Pharmaceutical industry’s octopus tentacles

I had an interesting spat with Tom Chivers of the Daily Telegraph who criticised Jeremy Hunt, the new Secretary of State for Health,  for believing in homeopathy.  I asked him if he’d ever tried it and he said, ‘I’m glad you found it helpful. But the reason I can be sure homeopathy doesn’t work is the same way I can be sure that methicillin does work, even though I’ve never tried that either; because it has been rigorously tested, in randomised controlled trials designed to overcome humans’ cognitive biases.’

Interesting that he has so much faith in conventional medicine particularly in the light of a 900 page book called, a Guide to the 4,000 Useful, Useless or Dangerous Medicines which claims that half of the medicines prescribed in France are considered useless by Professor Philippe Even, director of the Necker Institute,and Bernard Debré (as reported in the Guardian, 15 September 2012). 

they claim that if the ‘superfluous and hazardous drugs’ were removed from the health service it would save up to £8 billion a year and prevent up to 20,000 deaths linked to medication. Apparently 12 per cent of GDP  is spent on prescriptions each year in France, while it’s 9.6 per cent in the UK.

Among the medicines that were considered “completely useless” were statins, prescribed to many people to lower cholesterol, but there were many more claimed as dangerous too.   The quote from Professor Even was colourful:

‘The pharmaceutical industry is the most lucrative, the most cynical and the least ethical of all the industries. It is like an octopus with tentacles that has infiltrated all the decision-making bodies, world health organisations, governments, parliaments, high administrations in health and hospitals and the medical profession.

‘It has done this with the connivance and occasionally the corruption of the medical profession. It is the pharmaceutical industry that now outlines the entire medical landscape in our country.’

9 Therapies: What’s the best emotional release technique?

Guest blog by Dr Lisa Turner
One of the biggest myths portrayed by the media, films and stories is that once you’ve had a traumatic experience, you will be emotionally scarred for life and that the best you can hope for is to learn to live with it, understand it.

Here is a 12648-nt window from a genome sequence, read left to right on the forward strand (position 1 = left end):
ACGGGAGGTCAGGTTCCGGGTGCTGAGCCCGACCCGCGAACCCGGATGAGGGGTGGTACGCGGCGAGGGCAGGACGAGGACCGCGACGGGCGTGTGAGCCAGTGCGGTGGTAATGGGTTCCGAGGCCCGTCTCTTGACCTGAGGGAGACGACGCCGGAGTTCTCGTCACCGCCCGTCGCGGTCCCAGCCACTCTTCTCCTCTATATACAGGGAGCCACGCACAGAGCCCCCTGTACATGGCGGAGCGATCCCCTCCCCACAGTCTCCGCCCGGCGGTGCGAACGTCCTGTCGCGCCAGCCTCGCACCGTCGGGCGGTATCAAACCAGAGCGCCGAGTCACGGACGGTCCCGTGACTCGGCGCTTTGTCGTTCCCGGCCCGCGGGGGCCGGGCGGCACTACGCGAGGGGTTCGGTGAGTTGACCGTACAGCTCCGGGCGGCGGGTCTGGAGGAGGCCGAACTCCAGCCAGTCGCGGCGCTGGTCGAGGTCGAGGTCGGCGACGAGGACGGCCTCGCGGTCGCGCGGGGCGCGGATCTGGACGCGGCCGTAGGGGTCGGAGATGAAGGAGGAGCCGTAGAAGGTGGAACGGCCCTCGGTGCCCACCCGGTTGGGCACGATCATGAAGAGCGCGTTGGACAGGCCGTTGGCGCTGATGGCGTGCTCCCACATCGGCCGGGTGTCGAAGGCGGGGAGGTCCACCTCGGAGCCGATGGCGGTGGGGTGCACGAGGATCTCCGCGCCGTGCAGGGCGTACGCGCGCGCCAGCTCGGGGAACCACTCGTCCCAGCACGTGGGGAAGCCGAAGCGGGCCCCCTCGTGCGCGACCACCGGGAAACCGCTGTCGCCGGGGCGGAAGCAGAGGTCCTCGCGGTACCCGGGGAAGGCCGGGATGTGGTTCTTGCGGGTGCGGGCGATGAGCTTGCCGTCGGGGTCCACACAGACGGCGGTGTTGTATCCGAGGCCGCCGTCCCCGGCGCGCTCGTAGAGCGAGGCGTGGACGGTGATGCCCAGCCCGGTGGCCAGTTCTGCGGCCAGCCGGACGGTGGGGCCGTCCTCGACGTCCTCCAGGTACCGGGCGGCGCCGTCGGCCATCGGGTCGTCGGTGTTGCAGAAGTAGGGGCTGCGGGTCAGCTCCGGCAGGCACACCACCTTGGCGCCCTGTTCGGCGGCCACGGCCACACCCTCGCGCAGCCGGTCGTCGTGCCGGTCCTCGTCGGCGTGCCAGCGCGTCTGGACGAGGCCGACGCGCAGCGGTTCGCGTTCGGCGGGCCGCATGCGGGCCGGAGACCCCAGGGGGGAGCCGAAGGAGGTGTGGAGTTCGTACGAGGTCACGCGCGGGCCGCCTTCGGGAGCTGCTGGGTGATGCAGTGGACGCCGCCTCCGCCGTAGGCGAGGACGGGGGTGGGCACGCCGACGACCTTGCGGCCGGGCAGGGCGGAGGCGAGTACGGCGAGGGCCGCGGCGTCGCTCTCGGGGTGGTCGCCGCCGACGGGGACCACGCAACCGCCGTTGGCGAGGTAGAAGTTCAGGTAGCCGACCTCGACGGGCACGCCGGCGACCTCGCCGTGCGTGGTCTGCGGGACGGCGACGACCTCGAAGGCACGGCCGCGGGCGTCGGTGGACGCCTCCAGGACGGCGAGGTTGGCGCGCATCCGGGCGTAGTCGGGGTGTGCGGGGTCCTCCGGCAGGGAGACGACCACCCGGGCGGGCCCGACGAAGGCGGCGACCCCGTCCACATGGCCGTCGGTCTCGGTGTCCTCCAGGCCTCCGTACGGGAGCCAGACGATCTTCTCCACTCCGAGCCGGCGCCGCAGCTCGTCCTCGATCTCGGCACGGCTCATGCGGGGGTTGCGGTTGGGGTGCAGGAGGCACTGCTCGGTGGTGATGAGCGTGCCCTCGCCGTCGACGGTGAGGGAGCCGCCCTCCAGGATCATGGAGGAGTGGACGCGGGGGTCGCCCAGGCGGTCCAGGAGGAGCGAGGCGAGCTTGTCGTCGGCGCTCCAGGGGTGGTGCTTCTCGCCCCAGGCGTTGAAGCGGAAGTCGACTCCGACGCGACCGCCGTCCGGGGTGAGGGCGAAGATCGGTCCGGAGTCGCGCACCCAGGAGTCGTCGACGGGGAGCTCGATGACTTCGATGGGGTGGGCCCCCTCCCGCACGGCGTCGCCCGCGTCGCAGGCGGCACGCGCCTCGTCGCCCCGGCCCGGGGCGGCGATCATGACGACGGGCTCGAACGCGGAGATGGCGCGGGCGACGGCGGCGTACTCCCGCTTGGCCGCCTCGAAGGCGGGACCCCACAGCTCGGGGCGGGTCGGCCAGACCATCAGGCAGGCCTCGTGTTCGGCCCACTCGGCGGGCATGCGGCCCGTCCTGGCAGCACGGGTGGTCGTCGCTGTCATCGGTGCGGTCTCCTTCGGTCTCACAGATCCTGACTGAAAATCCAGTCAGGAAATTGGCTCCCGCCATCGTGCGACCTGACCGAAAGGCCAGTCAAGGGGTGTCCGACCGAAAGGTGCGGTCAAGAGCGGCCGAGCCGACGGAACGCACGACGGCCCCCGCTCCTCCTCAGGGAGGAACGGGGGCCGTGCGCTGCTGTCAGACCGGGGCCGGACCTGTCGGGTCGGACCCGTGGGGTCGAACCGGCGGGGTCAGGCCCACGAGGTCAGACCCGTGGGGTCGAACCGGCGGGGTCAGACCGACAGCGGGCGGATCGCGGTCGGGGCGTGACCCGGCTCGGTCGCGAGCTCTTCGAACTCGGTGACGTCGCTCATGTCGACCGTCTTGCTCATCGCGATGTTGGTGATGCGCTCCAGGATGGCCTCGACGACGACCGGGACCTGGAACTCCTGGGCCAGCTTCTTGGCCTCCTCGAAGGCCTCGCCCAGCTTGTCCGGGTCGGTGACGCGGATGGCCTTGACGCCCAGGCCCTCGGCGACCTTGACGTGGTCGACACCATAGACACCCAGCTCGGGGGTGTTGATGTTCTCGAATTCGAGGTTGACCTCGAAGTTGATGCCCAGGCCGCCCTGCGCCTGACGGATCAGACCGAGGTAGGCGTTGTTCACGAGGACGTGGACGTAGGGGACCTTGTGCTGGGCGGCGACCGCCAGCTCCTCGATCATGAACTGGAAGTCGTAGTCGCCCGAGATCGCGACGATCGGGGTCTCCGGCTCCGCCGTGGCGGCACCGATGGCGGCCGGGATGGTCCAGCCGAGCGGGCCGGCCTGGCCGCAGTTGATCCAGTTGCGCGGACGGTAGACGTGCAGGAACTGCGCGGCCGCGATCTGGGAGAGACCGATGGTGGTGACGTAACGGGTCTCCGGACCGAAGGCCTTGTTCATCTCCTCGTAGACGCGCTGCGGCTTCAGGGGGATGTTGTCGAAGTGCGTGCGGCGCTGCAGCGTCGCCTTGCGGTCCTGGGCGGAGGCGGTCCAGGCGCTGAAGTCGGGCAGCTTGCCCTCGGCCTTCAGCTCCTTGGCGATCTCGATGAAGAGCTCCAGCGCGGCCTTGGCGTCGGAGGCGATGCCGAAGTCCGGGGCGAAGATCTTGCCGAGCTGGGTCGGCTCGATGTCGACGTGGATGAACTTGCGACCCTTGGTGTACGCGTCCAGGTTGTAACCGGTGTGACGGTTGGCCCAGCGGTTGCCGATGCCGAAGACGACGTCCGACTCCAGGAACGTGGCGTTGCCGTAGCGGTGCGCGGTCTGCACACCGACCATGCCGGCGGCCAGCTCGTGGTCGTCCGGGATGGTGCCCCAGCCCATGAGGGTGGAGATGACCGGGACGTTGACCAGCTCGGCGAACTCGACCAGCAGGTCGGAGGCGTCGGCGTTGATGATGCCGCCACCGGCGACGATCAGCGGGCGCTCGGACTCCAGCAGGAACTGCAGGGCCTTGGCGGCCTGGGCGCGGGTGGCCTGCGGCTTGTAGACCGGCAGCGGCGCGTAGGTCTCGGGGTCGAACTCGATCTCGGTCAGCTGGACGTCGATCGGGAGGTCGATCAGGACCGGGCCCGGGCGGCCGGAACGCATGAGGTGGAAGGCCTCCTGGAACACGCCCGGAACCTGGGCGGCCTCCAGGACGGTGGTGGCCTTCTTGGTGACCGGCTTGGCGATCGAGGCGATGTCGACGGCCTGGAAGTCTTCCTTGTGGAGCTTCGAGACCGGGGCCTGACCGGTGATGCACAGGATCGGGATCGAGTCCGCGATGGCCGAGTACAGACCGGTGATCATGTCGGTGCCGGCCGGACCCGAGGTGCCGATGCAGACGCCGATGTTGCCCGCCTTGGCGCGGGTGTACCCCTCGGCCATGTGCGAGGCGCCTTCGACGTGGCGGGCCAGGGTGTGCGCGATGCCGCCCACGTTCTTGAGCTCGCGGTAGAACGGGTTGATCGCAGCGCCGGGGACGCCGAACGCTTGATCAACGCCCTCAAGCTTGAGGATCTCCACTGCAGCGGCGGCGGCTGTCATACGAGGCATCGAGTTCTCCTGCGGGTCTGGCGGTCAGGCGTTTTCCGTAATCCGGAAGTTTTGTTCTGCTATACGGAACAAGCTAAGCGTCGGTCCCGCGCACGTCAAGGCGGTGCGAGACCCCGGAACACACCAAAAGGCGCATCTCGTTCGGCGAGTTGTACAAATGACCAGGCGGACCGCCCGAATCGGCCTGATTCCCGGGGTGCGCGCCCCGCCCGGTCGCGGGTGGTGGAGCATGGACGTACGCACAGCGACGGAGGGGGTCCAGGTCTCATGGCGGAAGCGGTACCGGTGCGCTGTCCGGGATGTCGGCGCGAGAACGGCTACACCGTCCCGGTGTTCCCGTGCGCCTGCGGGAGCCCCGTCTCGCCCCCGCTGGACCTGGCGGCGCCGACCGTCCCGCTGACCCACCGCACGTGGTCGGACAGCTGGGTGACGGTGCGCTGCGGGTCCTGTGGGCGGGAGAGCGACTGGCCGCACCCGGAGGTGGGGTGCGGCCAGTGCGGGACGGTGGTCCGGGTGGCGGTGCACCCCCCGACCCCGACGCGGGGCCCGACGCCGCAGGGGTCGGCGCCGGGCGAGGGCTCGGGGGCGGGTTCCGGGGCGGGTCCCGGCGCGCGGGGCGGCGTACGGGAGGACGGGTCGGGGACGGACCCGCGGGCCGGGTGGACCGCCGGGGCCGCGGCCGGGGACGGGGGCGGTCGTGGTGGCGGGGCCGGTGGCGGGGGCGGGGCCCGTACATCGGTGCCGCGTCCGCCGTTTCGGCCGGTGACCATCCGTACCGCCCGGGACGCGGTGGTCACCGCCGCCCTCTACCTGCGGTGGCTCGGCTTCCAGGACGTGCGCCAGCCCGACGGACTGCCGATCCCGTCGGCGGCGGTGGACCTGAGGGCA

However, recent years have brought about a plethora of techniques to release emotions. This list has been put together based on my personal experience of these therapies in my own quest to recover from childhood sexual abuse.

I am walking testament to the fact that emotions CAN be released. Limiting beliefs like “I’m no good / I deserve to be punished” can be released forever.

Here is a list of some of the most popular techniques:

Psychotherapy – Essentially a “talking cure” centring on the client talking through their issues with a therapist. The idea is that talking about your problems and past will give you a better understanding of yourself and raise self-awareness.

Affirmations – Saying positive affirmations might change your state or mood in the short term, but it doesn’t remove limiting beliefs. Also, in order for affirmations to change your state you have to remember to say them.

Psychodrama – This is where you act out painful situations from your past and change them so you can experience something different, like fighting back, feeling more powerful.

EFT – This technique is based on tapping meridians to release the emotion. The tapping points are usually on the face, torso and hands.

EmoTrance – By paying attention to where you feel the emotion in your body, allowing it to soften and flow using attention, the feeling leaves your body and with it, the emotion.

Shamanic Healing – Based on various tribal cultures this uses altered states of consciousness, dream work, energy work and symbolism to change your experience of the physical reality.

NLP Neuro-Linguistic Programming and hypnosis – NLP is a collection of techniques that are based on modelling successful therapists and therapies. I found this amazingly successful at enabling me to access more resources and cope with situations that had previously caused me great anxiety. It’s quick and effective.

Timeline Therapy – TLT is phenomenally powerful and as someone who had been haunted by my past daily, was barely able to function normally, and found even the most ordinary situations traumatic and terrifying. TLT was a miracle.